Fuzzing BusyBox: Leveraging LLM and Crash Reuse for Embedded Bug Unearthing


Asmita, University of California, Davis; Yaroslav Oliinyk and Michael Scott, NetRise; Ryan Tsang, University of California, Davis; Chongzhou Fang, University of California - Davis; Houman Homayoun, UC Davis


BusyBox, an open-source software bundling over 300 essential Linux commands into a single executable, is ubiquitous in Linux-based embedded devices. Vulnerabilities in BusyBox can have far-reaching consequences, affecting a wide array of devices. This research, driven by the extensive use of BusyBox, delved into its analysis. The study revealed the prevalence of older BusyBox versions in real-world embedded products, prompting us to conduct fuzz testing on BusyBox. Fuzzing, a pivotal software testing method, aims to induce crashes that are subsequently scrutinized to uncover vulnerabilities. Within this study, we introduce two techniques to fortify software testing. The first technique enhances fuzzing by leveraging Large Language Models (LLM) to generate target-specific initial seeds. Our study showed a substantial increase in crashes when using LLM-generated initial seeds, highlighting the potential of LLM to efficiently tackle the typically labor-intensive task of generating target-specific initial seeds. The second technique involves repurposing previously acquired crash data from similar fuzzed targets before initiating fuzzing on a new target. This approach streamlines the time-consuming fuzz testing process by providing crash data directly to the new target before commencing fuzzing. We successfully identified crashes in the latest BusyBox target without conducting traditional fuzzing, emphasizing the effectiveness of LLM and crash reuse techniques in enhancing software testing and improving vulnerability detection in embedded systems. Additionally, manual triaging was performed to identify the nature of crashes in the latest BusyBox.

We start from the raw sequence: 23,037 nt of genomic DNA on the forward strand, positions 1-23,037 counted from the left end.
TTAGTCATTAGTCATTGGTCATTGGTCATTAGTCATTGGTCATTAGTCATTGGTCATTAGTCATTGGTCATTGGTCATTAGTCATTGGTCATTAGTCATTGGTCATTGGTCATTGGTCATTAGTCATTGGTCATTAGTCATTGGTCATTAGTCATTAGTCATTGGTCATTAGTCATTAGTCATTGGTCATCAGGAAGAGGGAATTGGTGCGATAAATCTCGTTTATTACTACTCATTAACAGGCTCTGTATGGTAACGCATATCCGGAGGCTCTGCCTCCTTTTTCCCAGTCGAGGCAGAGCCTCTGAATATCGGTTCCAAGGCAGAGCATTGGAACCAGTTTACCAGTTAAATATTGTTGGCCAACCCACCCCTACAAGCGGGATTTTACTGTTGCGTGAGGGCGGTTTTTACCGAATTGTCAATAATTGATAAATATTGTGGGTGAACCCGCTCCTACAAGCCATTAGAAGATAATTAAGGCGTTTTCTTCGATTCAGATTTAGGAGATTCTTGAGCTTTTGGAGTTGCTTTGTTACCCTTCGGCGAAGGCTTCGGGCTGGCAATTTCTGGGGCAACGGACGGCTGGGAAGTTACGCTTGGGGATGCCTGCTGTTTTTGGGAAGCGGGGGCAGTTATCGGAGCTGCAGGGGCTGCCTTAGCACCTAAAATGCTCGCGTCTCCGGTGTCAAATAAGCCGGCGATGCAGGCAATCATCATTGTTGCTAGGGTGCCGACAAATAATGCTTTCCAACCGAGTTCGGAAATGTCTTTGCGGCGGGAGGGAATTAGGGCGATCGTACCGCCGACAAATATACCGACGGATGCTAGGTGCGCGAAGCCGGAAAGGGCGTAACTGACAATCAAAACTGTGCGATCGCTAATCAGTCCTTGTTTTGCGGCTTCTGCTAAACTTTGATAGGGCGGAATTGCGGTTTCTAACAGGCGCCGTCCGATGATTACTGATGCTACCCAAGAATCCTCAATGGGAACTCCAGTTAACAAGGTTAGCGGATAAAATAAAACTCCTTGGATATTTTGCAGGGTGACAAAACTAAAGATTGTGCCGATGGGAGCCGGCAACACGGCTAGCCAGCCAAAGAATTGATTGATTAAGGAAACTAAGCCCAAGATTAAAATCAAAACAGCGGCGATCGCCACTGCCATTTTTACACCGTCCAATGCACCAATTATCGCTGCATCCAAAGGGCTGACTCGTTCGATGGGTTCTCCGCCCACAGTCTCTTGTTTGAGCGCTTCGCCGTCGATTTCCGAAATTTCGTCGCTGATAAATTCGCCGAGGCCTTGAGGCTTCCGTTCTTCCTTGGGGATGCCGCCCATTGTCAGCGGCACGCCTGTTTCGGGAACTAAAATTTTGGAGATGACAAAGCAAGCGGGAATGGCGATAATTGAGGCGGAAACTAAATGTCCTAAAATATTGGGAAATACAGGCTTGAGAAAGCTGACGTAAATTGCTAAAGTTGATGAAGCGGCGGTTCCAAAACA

Open Access Media

USENIX is committed to Open Access to the research presented at our events. Papers and proceedings are freely available to everyone once the event begins. Any video, audio, and/or slides that are posted after the event are also free and open to everyone. Support USENIX and our commitment to Open Access.